Shaper Nigel Annesley recently made 16 different surfboards for Stephan Figueiredo’s Indonesian adventure. Now, most surfers tend to take a number of boards, known as a quiver, when they travel to the perfect waves of Indonesia. With 16 boards, though, each of a very different design, the Australian shaper and Brazilian surfer took this quiver business to a whole new level.
“Stephan is such a rare talent, a true freesurfer that is open to, and able to, perform so well on a diverse range of designs and shapes,” Annesley told GrindTV. “So the idea was that instead of making the usual three or four similar models, why not make him one of everything so we can really see and learn how different designs perform?”
Shaper Nigel Annesley and surfer Stephan Figueiredo Photo by Luiza Campos
Annesley flew into Bali early and spent two weeks shaping and glassing the boards so they were ready for Figueiredo’s arrival. “It was like I had gone back in time to when I was a little kid dreaming of having the perfect quiver to surf in Indonesia,” laughs Figueiredo. “To have every single type of shape and model to get barrels in Indo was insane. I have never in my life had so many boards at the same time.”
The surfer and shaper set out together (usually after an hour or so of tying the boards onto the roof) documenting and surfing waves around a number of different islands in the chain. They surfed everything from 2-foot soft waves to the massive, and extremely perfect, thunderbolts breaking over shallow coral.
Stephan Figueiredo, ward at work Photo by Luiza Campos
“The key for me was there was not really any design element trends throughout the quiver,” says Annesley. “It was such a diverse range to suit any size wave and conditions that we were likely to encounter on the trip. Usually team riders constantly demand the same familiar shapes over and over again, and it can start to feel a bit restrictive creatively. This was a chance for the two of us to try to expand our horizons.”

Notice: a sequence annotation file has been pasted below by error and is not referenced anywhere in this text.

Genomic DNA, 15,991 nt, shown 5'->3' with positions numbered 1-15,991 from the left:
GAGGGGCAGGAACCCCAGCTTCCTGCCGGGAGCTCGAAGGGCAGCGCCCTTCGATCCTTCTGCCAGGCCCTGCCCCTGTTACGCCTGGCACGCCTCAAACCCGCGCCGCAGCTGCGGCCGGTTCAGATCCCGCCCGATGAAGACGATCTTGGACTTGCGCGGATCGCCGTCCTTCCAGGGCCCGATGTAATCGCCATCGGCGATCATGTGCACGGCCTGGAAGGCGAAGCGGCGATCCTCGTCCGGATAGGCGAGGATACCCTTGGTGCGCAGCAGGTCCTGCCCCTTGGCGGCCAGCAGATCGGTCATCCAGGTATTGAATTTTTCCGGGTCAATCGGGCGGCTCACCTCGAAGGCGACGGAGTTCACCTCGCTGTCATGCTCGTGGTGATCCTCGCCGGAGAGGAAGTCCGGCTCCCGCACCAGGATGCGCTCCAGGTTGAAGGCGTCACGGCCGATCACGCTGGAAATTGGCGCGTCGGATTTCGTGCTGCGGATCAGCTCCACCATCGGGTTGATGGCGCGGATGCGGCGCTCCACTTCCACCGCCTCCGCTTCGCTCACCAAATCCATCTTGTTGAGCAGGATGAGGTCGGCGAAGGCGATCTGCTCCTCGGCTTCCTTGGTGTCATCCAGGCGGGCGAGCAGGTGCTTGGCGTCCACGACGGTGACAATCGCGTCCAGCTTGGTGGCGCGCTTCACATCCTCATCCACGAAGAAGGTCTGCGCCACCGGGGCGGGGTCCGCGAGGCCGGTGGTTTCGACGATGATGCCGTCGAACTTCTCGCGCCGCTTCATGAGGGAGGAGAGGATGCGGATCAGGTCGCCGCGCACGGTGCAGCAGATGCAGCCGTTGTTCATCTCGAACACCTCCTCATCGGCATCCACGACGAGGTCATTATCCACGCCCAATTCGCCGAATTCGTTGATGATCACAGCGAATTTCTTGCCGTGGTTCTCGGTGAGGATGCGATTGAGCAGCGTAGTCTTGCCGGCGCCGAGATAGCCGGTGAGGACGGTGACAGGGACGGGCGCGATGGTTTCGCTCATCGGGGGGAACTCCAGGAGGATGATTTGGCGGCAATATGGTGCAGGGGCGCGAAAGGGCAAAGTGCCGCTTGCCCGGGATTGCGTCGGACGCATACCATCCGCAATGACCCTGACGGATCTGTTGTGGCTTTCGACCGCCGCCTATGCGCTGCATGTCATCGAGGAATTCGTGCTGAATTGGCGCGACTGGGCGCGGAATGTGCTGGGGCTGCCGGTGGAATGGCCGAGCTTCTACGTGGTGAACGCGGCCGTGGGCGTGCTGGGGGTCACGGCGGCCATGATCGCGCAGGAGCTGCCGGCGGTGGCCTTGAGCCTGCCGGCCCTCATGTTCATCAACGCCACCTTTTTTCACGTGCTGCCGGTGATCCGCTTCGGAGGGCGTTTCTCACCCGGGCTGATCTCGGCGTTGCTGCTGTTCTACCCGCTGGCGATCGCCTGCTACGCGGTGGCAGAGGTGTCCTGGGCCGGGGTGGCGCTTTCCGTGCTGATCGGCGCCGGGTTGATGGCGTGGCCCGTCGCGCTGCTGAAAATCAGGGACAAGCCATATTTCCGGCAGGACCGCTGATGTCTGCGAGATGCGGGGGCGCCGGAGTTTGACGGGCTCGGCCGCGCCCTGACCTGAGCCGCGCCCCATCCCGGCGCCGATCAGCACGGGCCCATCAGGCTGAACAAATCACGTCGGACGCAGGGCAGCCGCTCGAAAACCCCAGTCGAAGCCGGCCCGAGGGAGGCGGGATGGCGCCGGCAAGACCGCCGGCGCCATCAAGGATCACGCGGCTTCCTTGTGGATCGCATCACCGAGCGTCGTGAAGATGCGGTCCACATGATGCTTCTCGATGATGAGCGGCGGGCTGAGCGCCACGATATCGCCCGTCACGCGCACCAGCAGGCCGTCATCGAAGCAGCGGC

Annesley El Capitan "Single Fin"
Traveling and riding 16 boards was not without its difficulties. “My dream of having this quiver became actual hard work,” said Figueiredo. “I felt I couldn’t enjoy some of the boards to their full potentials in certain waves. It’s hard to start from zero every time and master 16 boards in two months.”
Figueiredo throwing spray, photo by Luiza Campos
The only real snag in the experiment came when Figueiredo had to get the boards home. He may have reached a higher plane in terms of the understanding of surfboard fluid dynamics, but 16 boards sure do weigh a hell of a lot more than the typical 65-pound airline limit.
“Initially the airline told me that their policy was $150 per surfboard, which made me both angry and nervous,” says Figueiredo. “Thanks to my girlfriend’s calm intervention, though, we ended up paying $900 to fly from Bali to LAX. It was still a lot of money, but both the quiver and the experience [were] priceless.”